A new report on ZDNet by longtime Microsoft watcher Mary Jo Foley, if true, suggests that Microsoft is cooking up a new web browser that is not Internet Explorer 12.
“It turns out that what’s actually happening is Microsoft is building a new browser, codenamed Spartan, which is not IE 12 — at least according to a couple of sources of mine.”
Even if we ignore the “Spartan” Halo reference (Microsoft has chosen to name the Windows 8.1 digital assistant “Cortana” after the fictional computer AI character of the same name that helps Master Chief in their Halo video game franchise), this sounds like a pretty interesting move by Microsoft as Foley goes on to report that the new browser “will look and feel more like Chrome and Firefox and will support extensions.”
So far, I’ve been a support of where CEO Satya Nadella has been talking Microsoft’s products and services. I’ve also been running the Windows 10 Technical Preview (in a virtual machine) for some time now and really like it.
Whatever “Spartan” turns out to be, I’m sure it will be part of the cloud services roadmap that Microsoft has been working steadily toward.
You can see the full version over at Micrososft’s Discover 1994 site.
In a bold move yesterday, Microsoft, lead by their new CEO Satya Nadella, launched Microsoft Word, Excel, and PowerPoint for the Apple iPad.
I’m not talking about watered down, half-hearted, sort-kinda Office applications, I’m talking about the real, full blown, well featured, iOS native Office applications for the iPad. Did I mention this is Microsoft’s Office on the iOS platform?![youtube https://www.youtube.com/watch?v=frpsGFQ4AIY?rel=0]I’m really excited about having Word, Excel, and PowerPoint on my iPad. The apps look and feel great! Taken together with the already released OneNote and OneDrive (formerly known as SkyDrive), Microsoft has seemingly overnight, empowered millions of iPad owning Office users around the world.So what do you get? Available now in the iOS App Store, users can download, free of charge, Word, Excel, and PowerPoint for the iPad. The apps are free and will enable anyone who installs them to read Office documents. If you just happen to be an Office 365 customer, you can sign in to your account from the Office apps on your iPad and instantly have the ability to edit your documents.You will need to have an iPad running iOS 7.0 or later and to edit documents, a Microsoft Office 365 Home subscription.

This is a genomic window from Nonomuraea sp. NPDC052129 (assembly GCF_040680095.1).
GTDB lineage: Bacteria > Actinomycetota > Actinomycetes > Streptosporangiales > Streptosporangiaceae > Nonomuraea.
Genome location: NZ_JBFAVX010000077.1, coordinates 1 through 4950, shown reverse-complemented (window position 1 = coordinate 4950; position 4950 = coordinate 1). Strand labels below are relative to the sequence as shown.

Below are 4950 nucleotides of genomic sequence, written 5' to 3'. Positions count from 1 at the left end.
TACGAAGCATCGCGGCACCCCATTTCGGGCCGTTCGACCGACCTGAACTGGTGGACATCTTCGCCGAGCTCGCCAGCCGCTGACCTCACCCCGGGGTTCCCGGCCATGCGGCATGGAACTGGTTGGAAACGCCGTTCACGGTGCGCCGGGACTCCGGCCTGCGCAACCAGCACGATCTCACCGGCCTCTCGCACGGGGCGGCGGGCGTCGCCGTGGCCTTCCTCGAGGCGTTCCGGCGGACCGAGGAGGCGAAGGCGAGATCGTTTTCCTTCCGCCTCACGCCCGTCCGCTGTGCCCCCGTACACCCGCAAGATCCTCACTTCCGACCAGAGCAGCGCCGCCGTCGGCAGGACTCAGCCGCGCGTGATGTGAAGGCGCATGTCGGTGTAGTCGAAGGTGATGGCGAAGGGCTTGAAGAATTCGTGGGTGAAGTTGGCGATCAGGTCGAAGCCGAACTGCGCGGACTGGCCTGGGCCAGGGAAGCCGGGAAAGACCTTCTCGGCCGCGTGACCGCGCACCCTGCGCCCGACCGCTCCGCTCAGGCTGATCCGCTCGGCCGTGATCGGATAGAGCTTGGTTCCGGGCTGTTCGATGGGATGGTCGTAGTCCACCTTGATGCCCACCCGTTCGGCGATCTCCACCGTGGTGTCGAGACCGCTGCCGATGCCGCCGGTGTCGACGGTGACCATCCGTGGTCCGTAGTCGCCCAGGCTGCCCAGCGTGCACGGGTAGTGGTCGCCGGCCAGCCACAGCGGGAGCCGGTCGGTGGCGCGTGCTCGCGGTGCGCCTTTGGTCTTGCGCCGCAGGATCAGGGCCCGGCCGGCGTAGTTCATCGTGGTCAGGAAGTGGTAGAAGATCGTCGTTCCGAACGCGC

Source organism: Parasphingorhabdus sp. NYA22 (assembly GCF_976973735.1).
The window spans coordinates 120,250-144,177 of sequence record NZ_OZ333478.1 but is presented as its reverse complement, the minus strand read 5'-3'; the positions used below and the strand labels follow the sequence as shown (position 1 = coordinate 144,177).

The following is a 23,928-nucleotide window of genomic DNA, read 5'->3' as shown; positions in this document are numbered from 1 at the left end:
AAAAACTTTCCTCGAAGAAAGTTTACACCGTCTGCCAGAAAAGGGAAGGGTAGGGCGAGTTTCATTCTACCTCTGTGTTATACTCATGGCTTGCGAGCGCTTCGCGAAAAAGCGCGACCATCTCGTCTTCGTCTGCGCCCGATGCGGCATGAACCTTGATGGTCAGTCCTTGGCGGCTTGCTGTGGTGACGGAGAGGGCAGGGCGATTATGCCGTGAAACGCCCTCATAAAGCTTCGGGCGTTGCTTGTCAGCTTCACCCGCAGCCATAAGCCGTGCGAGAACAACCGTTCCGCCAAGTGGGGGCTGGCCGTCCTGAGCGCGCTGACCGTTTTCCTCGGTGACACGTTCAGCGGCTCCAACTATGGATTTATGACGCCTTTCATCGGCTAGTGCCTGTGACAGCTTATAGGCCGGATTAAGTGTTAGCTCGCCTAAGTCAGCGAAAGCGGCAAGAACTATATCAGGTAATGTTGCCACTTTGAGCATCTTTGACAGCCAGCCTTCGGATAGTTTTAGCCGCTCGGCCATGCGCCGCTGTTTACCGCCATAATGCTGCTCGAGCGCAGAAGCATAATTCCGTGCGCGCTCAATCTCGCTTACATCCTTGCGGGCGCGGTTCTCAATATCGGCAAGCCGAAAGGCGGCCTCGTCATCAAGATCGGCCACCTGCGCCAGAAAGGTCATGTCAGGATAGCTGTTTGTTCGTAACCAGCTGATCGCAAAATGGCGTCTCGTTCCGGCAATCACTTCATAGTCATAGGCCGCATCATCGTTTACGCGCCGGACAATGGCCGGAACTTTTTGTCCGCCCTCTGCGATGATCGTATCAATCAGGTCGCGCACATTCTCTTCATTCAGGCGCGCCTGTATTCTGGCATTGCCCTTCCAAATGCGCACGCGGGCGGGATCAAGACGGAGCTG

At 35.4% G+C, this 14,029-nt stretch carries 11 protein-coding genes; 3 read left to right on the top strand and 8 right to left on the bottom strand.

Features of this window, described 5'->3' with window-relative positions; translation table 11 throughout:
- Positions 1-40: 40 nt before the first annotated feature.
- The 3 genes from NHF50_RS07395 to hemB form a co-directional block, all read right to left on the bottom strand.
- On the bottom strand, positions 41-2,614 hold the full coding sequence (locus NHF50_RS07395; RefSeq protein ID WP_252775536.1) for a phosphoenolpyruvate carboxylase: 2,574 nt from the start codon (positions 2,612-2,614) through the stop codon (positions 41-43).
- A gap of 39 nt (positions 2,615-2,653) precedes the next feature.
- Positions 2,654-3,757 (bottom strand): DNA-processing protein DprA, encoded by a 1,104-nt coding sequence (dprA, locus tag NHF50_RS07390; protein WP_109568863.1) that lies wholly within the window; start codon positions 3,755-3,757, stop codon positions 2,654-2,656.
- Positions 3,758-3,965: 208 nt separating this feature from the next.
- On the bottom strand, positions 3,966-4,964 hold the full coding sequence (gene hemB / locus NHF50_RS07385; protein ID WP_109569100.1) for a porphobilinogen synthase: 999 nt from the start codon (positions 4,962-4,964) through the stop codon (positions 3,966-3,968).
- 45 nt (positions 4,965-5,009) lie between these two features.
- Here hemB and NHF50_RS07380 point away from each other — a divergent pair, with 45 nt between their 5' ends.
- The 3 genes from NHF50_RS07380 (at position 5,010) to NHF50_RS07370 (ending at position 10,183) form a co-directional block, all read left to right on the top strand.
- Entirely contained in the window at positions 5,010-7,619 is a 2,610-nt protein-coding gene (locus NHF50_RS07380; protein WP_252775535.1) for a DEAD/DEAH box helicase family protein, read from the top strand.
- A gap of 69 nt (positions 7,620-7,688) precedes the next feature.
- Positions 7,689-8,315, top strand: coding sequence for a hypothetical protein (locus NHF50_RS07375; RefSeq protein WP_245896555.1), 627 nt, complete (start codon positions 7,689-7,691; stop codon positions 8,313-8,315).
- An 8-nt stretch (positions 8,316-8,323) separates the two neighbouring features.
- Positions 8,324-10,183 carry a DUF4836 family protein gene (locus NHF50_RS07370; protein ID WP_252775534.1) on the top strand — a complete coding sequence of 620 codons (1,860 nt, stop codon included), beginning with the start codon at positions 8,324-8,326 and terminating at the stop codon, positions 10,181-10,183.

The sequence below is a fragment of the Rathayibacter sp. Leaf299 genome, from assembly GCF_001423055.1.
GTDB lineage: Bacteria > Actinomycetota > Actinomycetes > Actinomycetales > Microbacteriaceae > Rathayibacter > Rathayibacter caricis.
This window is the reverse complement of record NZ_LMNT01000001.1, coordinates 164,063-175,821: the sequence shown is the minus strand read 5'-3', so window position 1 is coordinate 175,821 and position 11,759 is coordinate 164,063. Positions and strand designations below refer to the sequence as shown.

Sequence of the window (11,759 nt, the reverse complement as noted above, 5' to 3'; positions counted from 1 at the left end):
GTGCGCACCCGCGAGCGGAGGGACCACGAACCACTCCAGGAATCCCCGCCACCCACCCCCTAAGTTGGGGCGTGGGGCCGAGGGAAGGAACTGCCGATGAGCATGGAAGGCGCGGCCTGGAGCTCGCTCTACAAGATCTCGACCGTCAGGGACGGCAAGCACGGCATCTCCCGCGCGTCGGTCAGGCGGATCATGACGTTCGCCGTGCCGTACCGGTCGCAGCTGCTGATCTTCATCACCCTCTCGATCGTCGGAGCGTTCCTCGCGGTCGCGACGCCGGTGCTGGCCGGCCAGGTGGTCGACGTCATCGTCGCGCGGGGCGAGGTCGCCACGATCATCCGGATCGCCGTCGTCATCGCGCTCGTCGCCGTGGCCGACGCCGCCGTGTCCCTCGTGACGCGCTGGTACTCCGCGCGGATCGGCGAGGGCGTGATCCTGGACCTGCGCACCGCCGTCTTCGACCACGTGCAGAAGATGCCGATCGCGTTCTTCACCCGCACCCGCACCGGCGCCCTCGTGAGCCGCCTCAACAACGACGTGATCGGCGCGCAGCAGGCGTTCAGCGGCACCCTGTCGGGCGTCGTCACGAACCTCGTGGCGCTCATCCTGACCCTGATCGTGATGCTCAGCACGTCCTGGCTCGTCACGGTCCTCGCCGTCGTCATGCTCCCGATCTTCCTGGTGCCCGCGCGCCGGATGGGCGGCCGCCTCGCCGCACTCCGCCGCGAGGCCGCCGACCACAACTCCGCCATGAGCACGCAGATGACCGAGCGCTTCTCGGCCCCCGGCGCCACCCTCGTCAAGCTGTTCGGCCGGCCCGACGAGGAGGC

Microsoft’s Office Apps for iPad are available now on the App Store, or you can use these handy download links.You can read more about Microsoft’s Office Apps for the Apple iPad on the Microsoft blog.
Earlier today, Microsoft released OneNote for Macintosh OS X 10.9 Mavericks.To use OneNote, you need a free Microsoft account. If you have a OneDrive account, formerly known as SkyDrive, or a subscription to the company’s Office 365 Home Premium, you’re good to go.To install OneNote for Macintosh, you need to be running the aforementioned OS X Mavericks. You also need 235MB of disk space. OneDrive is compatible with OneNote 2010 and later for Windows, and the pre-existing OneNote and OneDrive for iOS devices.
OneNote for OS X with OneNote 2013 in the BackgroundI’m excited about OneNote coming to the Macintosh because I can see myself using it for personal digital notes. (In the corporate environment I work in, there is virtually no one using OneNote for Windows.)I really hope that OneNote for OS X, with it’s features mirroring the Windows functionality, is a sign of things to come. As someone who’s been using Office for Windows and Mac OS X over the last 20 years, it has been really frustrating to have two products that are only the same in name only. Hopefully, we will finally see a Microsoft that lets Office be Office, and not an expensive Windows-only add on.According to Microsoft, OneNote is “free for a limited time,” however, there is no mention of when this offer will expire. OneNote is available now from the Mac App Store.
Microsoft is planning on renaming their SkyDrive online storage service to “OneDrive.”
It’s almost like the Xbox One fever has infected the SkyDrive team, but that’s not exactly the case.
Ryan Gavin, Microsoft’s General Manager, Consumer Apps & Services puts it this way:
“Why OneDrive? We know that increasingly you will have many devices in your life, but you really want only one place for your most important stuff. One place for all of your photos and videos. One place for all of your documents. One place that is seamlessly connected across all the devices you use. You want OneDrive for everything in your life.”
For those who are not familiar with SkyDrive, it is Microsoft’s answer to Google Drive, Dropbox, and Apple iCloud. SkyDrive has a desktop client that integrates with Windows and Mac OS X and clients for Windows Phone, iOS, and Android devices.
The name change will roll out “soon.” Existing SkyDrive and SkyDrive Pro customers don’t have to make any modifications to their accounts.
[Via the OneDrive blog…]